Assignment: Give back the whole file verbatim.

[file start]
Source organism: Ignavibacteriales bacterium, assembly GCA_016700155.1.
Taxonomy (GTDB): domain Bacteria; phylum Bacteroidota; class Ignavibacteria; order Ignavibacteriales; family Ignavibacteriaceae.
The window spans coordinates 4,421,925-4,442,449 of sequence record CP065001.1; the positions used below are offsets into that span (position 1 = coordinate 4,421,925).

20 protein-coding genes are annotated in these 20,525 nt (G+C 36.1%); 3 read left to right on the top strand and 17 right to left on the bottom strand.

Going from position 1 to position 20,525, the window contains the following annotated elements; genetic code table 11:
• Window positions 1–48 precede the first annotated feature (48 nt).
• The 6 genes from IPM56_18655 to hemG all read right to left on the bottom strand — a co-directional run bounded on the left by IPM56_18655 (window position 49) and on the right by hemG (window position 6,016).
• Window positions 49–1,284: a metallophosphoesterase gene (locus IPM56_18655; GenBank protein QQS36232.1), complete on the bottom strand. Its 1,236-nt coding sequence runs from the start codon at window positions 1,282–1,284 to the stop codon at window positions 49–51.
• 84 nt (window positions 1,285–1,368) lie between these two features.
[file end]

Source organism: Ignavibacteriales bacterium, assembly GCA_016700155.1.
Taxonomy (GTDB): domain Bacteria; phylum Bacteroidota; class Ignavibacteria; order Ignavibacteriales; family Ignavibacteriaceae.
The window spans coordinates 4,421,925-4,442,449 of sequence record CP065001.1; the positions used below are offsets into that span (position 1 = coordinate 4,421,925).

20 protein-coding genes are annotated in these 20,525 nt (G+C 36.1%); 3 read left to right on the top strand and 17 right to left on the bottom strand.

Going from position 1 to position 20,525, the window contains the following annotated elements; genetic code table 11:
• Window positions 1–48 precede the first annotated feature (48 nt).
• The 6 genes from IPM56_18655 to hemG all read right to left on the bottom strand — a co-directional run bounded on the left by IPM56_18655 (window position 49) and on the right by hemG (window position 6,016).
• Window positions 49–1,284: a metallophosphoesterase gene (locus IPM56_18655; GenBank protein QQS36232.1), complete on the bottom strand. Its 1,236-nt coding sequence runs from the start codon at window positions 1,282–1,284 to the stop codon at window positions 49–51.
• 84 nt (window positions 1,285–1,368) lie between these two features.